Gbajabiamila: Why Govt Won’t Fund Political Parties

Gbajabiamila: Why Govt Won’t Fund Political Parties

•Says it’s late to propose fresh amendments to electoral act

Juliet Akoje in Abuja

The Speaker, House of Representatives, Hon. Femi Gbajabiamila, yesterday, said it was nolonger fashionable to expect the federal government to fund political parties at this critical period of Nigeria’s democratic advancement.

In a statement by his Special Adviser on Media and Publicity, Mr Lanre Lasisi, he stated that using government’s money to run the parties was an indirect invitation for it to assume control of the political parties by dictating choices and policies that might be in conflict with the tenets of democracy.

Gbajabiamila argued that the international best practice was for parties to be self-funded and that using government’s money would also lead to the proliferation of political parties.

Gbajabiamila, who said this while receiving a delegation of the Inter Party Advisory Council (IPAC) at the National Assembly in Abuja, noted that people would simply abuse the process by registering hundreds of political parties in the hope of cashing out on free government money.

“I am not sure how many countries fund their political parties; we will have to do research and to be sure that it’s international best practice. Government is an interested party, if it will be providing the funds, that will also mean they can compromise the system.

“There is also proliferation (of parties) that will become a problem if the government begins to fund the parties, since there will be free money,” he explained.

Reacting  to requests for fresh amendments to the Electoral Act 2022, the speaker said it was not advisable to do so a few months before the  general election, because making new amendments to the law this period could disorganise election planning, create unnecessary tension in the polity and raise credibility questions.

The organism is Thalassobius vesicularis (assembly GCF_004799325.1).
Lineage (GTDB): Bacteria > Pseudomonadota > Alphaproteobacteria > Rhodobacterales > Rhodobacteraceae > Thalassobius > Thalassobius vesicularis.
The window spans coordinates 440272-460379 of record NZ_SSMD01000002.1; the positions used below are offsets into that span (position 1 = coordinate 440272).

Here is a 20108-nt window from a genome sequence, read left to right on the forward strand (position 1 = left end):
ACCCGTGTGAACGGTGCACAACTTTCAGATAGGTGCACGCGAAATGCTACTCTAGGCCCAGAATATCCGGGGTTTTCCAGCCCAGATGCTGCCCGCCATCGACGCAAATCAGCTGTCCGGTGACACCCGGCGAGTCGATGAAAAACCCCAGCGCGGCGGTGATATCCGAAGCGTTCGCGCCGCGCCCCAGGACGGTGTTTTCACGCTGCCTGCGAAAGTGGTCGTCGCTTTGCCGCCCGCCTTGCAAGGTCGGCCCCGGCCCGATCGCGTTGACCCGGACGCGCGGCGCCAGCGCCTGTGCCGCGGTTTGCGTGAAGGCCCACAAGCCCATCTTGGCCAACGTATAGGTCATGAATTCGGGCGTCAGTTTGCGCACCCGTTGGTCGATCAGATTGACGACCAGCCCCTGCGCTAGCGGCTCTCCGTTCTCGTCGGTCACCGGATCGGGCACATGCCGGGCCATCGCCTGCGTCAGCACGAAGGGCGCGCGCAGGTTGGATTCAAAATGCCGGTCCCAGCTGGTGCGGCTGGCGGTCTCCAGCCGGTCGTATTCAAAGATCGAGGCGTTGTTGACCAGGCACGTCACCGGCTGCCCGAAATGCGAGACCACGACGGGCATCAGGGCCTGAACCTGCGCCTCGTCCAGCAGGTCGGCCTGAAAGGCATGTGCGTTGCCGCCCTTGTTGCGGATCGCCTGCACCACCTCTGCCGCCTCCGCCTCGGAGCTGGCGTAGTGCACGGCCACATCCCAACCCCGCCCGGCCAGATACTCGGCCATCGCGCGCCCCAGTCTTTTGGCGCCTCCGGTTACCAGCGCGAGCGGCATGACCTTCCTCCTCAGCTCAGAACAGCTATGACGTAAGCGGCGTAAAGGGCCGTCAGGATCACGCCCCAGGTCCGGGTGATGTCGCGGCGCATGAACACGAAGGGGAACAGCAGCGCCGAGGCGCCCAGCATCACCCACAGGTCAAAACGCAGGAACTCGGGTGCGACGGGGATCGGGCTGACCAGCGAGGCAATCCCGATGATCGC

According to him, the safest route would be to further amend the Act after the elections if a need arose, or in the alternative, aggrieved persons could approach the judiciary to seek an interpretation of any contentious provisions.

He, therefore, called for patience, urging parties to seize the opportunity of the upcoming polls to fully test the Act and determine the success of innovations such as electronic transmission of results, the deployment of the BIVAS, among others.

He added that upon a successful poll, other innovations such as electronic collation of results and Diaspora voting could also be considered.

On his part, National Chairman of IPAC, Yabagi Sani, told the Speaker that the purpose of the visit was to seek synergy and a good working relationship between IPAC and the National Assembly.

Among the issues he tabled were the alleged flouting of Section 31 of the Electoral Act by the Independent National Electoral Commission, the funding of political parties, the urgency to establish the Electoral Offences Commission, electronic collation of election results, in addition to the electronic transmission of results, and the call for a change in the process of appointing the chairman of INEC.

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